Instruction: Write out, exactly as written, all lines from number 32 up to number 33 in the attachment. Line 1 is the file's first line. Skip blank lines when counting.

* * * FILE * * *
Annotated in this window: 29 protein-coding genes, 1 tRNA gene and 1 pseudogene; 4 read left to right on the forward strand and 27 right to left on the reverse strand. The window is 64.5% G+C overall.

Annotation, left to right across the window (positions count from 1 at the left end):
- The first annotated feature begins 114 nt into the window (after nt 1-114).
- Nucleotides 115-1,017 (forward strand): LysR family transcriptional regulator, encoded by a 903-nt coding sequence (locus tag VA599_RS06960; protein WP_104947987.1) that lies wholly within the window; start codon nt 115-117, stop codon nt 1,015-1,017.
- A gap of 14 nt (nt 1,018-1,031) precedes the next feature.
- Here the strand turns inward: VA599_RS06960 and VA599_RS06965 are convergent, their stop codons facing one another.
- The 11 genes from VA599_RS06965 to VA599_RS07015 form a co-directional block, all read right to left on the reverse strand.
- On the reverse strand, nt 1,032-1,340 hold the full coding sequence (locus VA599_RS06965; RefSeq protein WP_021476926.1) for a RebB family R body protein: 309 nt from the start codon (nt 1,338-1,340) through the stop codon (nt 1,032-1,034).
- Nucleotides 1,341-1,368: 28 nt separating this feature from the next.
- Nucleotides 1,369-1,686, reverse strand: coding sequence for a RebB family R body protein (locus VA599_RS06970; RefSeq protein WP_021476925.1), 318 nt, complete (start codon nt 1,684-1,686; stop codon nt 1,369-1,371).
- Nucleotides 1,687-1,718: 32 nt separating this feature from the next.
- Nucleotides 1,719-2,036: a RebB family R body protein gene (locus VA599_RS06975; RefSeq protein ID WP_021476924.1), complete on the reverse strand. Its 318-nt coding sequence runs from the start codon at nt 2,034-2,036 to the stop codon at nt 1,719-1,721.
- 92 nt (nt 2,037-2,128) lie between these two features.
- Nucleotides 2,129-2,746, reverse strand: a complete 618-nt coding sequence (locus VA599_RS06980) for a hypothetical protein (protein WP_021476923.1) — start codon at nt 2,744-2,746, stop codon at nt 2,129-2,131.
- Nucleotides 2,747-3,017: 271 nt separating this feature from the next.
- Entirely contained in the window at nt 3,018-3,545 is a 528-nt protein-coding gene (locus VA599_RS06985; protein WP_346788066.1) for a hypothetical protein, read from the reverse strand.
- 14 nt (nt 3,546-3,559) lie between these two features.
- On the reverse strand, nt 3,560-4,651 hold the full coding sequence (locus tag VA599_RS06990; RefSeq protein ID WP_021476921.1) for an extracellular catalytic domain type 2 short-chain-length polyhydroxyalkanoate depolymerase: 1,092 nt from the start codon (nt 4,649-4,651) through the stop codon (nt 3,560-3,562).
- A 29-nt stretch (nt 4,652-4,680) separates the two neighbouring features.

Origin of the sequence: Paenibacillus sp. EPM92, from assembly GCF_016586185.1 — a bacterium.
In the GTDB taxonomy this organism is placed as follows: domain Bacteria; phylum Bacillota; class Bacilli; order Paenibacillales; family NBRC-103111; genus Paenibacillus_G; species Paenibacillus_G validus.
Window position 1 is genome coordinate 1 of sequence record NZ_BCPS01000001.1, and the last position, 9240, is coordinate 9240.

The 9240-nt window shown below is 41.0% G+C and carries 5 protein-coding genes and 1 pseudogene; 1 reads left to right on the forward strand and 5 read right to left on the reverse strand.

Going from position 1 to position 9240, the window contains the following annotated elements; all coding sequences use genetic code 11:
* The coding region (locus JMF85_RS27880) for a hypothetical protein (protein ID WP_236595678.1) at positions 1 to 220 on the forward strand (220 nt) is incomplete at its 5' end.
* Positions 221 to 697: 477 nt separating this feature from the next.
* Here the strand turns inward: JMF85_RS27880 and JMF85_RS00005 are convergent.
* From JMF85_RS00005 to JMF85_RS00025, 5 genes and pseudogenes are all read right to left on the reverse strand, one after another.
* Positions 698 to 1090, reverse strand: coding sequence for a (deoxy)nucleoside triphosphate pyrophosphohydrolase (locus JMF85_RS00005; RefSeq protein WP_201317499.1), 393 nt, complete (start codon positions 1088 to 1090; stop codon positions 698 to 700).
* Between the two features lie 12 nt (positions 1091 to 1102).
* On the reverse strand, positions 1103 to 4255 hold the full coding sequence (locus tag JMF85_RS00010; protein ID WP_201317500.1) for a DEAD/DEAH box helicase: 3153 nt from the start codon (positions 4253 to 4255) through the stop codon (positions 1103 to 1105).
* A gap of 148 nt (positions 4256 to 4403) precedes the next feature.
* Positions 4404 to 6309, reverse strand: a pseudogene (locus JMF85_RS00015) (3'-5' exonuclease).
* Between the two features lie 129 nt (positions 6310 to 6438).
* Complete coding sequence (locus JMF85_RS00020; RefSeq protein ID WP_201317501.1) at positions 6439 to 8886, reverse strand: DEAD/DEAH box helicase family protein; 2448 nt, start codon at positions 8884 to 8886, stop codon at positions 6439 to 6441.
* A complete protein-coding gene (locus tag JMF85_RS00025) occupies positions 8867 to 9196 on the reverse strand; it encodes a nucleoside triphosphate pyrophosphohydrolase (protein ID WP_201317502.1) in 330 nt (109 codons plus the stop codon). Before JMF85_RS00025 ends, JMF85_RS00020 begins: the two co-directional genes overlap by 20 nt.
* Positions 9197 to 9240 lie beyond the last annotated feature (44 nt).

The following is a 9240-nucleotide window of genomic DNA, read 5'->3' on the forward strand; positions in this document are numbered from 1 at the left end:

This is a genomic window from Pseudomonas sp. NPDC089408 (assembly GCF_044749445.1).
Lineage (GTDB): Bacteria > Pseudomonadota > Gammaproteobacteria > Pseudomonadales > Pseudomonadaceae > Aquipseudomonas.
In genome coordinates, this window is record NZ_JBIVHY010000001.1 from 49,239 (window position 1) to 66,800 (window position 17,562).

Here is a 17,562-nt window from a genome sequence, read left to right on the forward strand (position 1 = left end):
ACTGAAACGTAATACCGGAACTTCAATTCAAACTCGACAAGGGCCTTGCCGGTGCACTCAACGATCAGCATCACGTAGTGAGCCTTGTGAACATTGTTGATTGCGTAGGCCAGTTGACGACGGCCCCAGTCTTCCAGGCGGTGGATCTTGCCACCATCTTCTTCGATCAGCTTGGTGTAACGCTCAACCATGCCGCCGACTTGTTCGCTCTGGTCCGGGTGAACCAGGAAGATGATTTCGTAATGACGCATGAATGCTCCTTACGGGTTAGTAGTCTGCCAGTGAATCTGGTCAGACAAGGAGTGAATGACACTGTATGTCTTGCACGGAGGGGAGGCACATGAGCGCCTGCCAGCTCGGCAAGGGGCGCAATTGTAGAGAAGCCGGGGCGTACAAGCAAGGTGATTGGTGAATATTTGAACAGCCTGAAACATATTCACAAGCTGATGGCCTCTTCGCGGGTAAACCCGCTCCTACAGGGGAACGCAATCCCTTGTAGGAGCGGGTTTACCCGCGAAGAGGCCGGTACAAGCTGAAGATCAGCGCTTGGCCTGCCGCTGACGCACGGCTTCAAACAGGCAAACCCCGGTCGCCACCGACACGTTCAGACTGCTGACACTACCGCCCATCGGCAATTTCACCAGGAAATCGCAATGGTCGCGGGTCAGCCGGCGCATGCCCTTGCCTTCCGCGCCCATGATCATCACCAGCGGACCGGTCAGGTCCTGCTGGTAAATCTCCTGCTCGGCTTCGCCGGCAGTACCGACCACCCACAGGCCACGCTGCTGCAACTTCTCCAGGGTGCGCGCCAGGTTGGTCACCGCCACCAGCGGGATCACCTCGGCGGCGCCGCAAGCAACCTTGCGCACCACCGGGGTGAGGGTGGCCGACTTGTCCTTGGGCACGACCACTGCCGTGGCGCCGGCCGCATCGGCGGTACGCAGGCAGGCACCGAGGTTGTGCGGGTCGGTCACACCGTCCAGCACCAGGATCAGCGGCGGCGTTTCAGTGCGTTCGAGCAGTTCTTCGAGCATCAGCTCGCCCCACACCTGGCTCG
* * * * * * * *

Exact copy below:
* A gap of 148 nt (positions 4256 to 4403) precedes the next feature.
* Positions 4404 to 6309, reverse strand: a pseudogene (locus JMF85_RS00015) (3'-5' exonuclease).